Of course, we cannot blame all of the Tories’ misgivings on just one minister, but her seemingly out-of-touch priorities are representative of problems that many people have with the current government. In a cost of living crisis, one which has seen inflation hit 11% and the economy slide into recession, many citizens feel that the government are not driven by the needs of the public, with 6 in 10 believing the country to be heading in the “wrong direction”.

It is important to note that, whilst this poll is certainly worrying for the Conservatives, it is hardly positive news for Labour. The disastrous figures for the government are based on just how poor a job they are perceived to be doing, rather than because of a widespread belief in Keir Starmer and his political plans. Whilst YouGov trackers suggest that voters tend to believe that Labour would be better at dealing with unemployment and housing than the Tories, they are only marginally ahead about improving the economy and are still behind in the areas of defense, security, and the handling of the ongoing issues and negotiations surrounding Brexit.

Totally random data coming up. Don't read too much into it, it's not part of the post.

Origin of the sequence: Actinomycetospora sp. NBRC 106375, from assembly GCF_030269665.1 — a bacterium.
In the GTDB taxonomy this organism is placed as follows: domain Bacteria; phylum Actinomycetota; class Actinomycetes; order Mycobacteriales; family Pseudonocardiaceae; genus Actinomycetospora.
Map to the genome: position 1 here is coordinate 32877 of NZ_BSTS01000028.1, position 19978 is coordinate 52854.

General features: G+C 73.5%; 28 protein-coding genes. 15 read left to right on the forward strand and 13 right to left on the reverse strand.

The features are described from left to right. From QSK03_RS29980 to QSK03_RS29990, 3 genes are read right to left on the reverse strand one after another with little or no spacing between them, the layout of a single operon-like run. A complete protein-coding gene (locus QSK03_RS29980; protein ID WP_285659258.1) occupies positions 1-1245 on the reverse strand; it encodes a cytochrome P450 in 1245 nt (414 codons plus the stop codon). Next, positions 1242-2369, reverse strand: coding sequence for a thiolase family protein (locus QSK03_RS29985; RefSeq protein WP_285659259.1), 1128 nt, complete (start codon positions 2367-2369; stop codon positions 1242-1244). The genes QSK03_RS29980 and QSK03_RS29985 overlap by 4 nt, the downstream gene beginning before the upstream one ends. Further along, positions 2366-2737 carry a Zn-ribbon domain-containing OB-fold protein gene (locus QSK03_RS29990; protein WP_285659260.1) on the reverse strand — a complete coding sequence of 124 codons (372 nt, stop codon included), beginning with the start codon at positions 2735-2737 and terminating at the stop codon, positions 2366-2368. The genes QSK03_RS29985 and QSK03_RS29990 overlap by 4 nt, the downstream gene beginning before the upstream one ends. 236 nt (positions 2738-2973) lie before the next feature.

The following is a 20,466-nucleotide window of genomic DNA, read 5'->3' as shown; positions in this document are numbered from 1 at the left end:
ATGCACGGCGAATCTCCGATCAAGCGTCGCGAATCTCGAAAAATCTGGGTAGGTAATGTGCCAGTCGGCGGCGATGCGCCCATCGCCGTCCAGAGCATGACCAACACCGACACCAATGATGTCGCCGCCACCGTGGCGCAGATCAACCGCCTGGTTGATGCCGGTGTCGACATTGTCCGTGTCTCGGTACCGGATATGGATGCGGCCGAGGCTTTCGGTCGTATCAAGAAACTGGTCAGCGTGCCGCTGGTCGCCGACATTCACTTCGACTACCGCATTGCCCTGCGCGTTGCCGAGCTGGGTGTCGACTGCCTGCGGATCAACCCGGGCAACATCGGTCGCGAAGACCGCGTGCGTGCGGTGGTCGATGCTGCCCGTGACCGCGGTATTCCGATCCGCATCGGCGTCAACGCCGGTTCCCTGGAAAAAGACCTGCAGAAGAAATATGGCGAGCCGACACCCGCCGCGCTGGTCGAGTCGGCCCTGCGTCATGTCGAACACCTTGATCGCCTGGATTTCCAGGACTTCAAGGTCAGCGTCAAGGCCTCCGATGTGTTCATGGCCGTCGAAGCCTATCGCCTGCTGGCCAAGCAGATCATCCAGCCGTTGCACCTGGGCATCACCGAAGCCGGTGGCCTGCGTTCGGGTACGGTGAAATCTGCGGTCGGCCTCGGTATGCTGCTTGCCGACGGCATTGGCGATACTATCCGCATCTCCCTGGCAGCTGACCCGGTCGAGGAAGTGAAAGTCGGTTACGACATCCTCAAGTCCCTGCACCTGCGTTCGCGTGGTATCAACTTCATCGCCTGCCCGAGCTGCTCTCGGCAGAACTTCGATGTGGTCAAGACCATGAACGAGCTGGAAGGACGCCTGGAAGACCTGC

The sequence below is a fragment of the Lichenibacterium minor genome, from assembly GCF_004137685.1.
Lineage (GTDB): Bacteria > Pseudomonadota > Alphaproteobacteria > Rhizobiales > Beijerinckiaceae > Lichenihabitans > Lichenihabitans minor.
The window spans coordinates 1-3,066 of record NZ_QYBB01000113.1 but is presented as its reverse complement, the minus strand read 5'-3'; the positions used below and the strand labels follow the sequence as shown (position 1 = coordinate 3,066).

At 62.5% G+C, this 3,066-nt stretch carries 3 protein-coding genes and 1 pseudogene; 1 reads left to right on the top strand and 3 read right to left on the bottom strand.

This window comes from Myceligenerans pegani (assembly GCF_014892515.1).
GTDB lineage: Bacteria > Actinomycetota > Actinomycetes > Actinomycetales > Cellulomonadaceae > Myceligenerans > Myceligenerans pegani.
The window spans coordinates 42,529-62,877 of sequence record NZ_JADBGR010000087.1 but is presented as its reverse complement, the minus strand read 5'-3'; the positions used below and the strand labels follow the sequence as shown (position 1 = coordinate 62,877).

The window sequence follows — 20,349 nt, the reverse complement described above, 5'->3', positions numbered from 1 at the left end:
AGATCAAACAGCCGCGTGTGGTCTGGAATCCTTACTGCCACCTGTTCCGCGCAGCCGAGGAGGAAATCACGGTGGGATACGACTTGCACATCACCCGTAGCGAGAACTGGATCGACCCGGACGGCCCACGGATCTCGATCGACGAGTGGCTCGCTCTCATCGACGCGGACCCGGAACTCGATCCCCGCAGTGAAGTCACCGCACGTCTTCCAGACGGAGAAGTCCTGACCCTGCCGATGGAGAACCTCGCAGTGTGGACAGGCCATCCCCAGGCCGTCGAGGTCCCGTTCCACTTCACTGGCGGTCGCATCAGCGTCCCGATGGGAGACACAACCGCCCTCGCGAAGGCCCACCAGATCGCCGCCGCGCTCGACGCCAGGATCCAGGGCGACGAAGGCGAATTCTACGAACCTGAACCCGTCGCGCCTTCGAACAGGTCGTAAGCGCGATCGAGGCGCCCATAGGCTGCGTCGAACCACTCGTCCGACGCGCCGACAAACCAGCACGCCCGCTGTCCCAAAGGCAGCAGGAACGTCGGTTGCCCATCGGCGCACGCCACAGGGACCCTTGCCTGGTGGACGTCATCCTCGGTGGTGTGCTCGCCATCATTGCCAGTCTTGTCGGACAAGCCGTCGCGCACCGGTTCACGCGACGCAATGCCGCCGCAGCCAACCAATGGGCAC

Possibly more worryingly for Starmer and the Shadow Cabinet, however, is that a staggering 43% of those polled did not know or were unclear as to what the Labour Party stood for, whilst another 35% of people thought the party to be incompetent. 39% of people believed that the Labour Party was out of touch with the people, and 43% did not believe either that Keir Starmer looked like a Prime Minister in waiting or that the Labour Party was ready for government.

The Labour front bench are unlikely to get too bogged down in the details of such polls, however, with the general consensus being that they are likely to win the next General Election should the Tories continue to self-destruct.The Savanta poll is not only positive for Labour, but also for the Scottish National Party (SNP). Should voting follow predicted patterns, the SNP would find themselves with 59 seats and only four short of total control of all Scottish constituencies.

This would not only wipe out the Conservatives north of the border but also massively increase the likelihood of another referendum on Scottish independence. Currently, there is little appetite for an imminent vote on Scottish independence, with deputy first minister, John Swinney, today announcing that £20 million previously earmarked for a vote in 2023 was instead to go to battling fuel poverty during what has so far been a bitterly cold winter across Scotland and the rest of the UK.